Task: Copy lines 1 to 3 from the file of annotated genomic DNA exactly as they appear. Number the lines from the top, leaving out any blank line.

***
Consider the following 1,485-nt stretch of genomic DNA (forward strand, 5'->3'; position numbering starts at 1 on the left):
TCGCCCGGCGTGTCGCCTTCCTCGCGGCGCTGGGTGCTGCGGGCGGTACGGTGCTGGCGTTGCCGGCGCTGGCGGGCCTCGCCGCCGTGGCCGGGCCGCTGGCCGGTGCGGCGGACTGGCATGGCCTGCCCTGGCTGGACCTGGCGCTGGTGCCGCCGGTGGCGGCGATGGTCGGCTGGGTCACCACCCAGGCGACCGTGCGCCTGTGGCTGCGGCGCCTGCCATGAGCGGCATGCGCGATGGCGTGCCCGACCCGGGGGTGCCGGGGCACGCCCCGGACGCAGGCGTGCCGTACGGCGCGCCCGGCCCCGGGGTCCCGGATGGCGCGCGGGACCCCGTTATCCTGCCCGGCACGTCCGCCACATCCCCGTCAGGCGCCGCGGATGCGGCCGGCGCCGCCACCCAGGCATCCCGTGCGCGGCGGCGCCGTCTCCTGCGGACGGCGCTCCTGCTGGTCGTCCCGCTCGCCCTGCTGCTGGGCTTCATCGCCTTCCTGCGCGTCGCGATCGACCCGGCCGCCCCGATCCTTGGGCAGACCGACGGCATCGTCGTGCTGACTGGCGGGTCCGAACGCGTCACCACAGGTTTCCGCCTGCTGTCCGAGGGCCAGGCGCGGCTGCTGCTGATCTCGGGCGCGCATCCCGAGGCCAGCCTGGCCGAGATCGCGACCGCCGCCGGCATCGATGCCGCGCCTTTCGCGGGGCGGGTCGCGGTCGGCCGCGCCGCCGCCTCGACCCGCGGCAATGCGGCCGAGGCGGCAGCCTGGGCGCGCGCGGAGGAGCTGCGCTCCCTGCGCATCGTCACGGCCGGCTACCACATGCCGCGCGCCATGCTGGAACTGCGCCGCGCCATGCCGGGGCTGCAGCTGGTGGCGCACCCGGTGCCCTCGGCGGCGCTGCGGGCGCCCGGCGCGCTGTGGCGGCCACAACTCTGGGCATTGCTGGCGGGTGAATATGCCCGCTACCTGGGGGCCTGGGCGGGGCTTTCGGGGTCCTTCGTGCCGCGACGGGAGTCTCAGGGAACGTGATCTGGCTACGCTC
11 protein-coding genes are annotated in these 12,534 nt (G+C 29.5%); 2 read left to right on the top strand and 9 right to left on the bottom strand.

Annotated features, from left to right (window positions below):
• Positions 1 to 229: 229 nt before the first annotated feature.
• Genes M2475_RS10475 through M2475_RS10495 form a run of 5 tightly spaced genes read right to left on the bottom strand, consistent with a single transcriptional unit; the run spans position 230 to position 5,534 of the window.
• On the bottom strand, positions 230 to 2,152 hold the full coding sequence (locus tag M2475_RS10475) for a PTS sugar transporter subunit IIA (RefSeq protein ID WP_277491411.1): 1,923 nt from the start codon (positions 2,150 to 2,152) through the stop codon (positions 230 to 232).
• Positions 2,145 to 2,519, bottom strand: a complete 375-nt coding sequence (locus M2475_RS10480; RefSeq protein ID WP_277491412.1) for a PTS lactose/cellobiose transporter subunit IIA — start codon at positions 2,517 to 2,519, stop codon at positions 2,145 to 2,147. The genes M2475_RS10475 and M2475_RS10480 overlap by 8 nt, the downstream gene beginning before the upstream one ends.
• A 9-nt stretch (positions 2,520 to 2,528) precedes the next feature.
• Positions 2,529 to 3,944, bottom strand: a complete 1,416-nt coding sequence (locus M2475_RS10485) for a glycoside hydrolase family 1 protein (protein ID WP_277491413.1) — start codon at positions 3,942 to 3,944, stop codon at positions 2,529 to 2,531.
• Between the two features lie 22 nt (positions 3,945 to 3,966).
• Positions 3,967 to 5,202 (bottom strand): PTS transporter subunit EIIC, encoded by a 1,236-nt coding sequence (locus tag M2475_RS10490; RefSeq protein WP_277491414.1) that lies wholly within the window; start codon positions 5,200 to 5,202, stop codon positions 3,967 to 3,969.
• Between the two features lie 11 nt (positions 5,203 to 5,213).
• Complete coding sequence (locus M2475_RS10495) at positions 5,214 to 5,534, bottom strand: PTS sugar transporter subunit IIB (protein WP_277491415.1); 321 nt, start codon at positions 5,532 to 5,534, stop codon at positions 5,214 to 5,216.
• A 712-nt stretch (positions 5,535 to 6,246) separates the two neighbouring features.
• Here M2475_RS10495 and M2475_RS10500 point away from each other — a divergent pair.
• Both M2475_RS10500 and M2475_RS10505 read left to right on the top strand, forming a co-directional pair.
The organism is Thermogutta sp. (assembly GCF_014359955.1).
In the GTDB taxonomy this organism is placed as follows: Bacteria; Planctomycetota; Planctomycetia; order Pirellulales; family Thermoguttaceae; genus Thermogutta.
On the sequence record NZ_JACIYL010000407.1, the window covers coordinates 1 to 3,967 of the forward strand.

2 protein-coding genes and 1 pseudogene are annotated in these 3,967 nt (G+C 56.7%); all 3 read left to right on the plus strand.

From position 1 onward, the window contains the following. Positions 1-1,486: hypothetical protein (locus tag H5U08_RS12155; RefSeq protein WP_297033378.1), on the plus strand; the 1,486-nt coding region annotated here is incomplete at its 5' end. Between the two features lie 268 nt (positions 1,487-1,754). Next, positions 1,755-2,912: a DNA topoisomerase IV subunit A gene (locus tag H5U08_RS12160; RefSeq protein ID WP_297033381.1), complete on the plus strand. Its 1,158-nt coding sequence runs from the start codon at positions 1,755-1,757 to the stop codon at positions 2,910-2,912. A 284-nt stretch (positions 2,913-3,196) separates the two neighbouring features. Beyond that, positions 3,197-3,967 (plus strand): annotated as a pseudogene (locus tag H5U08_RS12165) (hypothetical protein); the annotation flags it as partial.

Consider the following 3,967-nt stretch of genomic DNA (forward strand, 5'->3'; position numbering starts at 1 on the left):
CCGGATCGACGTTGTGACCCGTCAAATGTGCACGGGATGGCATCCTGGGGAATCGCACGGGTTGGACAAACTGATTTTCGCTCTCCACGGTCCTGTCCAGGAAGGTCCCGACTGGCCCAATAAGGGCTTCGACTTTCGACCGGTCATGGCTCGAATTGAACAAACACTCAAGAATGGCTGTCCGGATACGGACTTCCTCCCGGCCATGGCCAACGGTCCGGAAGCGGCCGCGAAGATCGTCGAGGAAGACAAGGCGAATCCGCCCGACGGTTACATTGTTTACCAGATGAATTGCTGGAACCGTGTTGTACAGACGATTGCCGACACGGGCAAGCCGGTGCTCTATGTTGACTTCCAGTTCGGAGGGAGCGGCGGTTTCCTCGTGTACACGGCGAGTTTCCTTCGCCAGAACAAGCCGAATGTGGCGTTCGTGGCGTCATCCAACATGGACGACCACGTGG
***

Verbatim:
Consider the following 1,485-nt stretch of genomic DNA (forward strand, 5'->3'; position numbering starts at 1 on the left):
TCGCCCGGCGTGTCGCCTTCCTCGCGGCGCTGGGTGCTGCGGGCGGTACGGTGCTGGCGTTGCCGGCGCTGGCGGGCCTCGCCGCCGTGGCCGGGCCGCTGGCCGGTGCGGCGGACTGGCATGGCCTGCCCTGGCTGGACCTGGCGCTGGTGCCGCCGGTGGCGGCGATGGTCGGCTGGGTCACCACCCAGGCGACCGTGCGCCTGTGGCTGCGGCGCCTGCCATGAGCGGCATGCGCGATGGCGTGCCCGACCCGGGGGTGCCGGGGCACGCCCCGGACGCAGGCGTGCCGTACGGCGCGCCCGGCCCCGGGGTCCCGGATGGCGCGCGGGACCCCGTTATCCTGCCCGGCACGTCCGCCACATCCCCGTCAGGCGCCGCGGATGCGGCCGGCGCCGCCACCCAGGCATCCCGTGCGCGGCGGCGCCGTCTCCTGCGGACGGCGCTCCTGCTGGTCGTCCCGCTCGCCCTGCTGCTGGGCTTCATCGCCTTCCTGCGCGTCGCGATCGACCCGGCCGCCCCGATCCTTGGGCAGACCGACGGCATCGTCGTGCTGACTGGCGGGTCCGAACGCGTCACCACAGGTTTCCGCCTGCTGTCCGAGGGCCAGGCGCGGCTGCTGCTGATCTCGGGCGCGCATCCCGAGGCCAGCCTGGCCGAGATCGCGACCGCCGCCGGCATCGATGCCGCGCCTTTCGCGGGGCGGGTCGCGGTCGGCCGCGCCGCCGCCTCGACCCGCGGCAATGCGGCCGAGGCGGCAGCCTGGGCGCGCGCGGAGGAGCTGCGCTCCCTGCGCATCGTCACGGCCGGCTACCACATGCCGCGCGCCATGCTGGAACTGCGCCGCGCCATGCCGGGGCTGCAGCTGGTGGCGCACCCGGTGCCCTCGGCGGCGCTGCGGGCGCCCGGCGCGCTGTGGCGGCCACAACTCTGGGCATTGCTGGCGGGTGAATATGCCCGCTACCTGGGGGCCTGGGCGGGGCTTTCGGGGTCCTTCGTGCCGCGACGGGAGTCTCAGGGAACGTGATCTGGCTACGCTC
11 protein-coding genes are annotated in these 12,534 nt (G+C 29.5%); 2 read left to right on the top strand and 9 right to left on the bottom strand.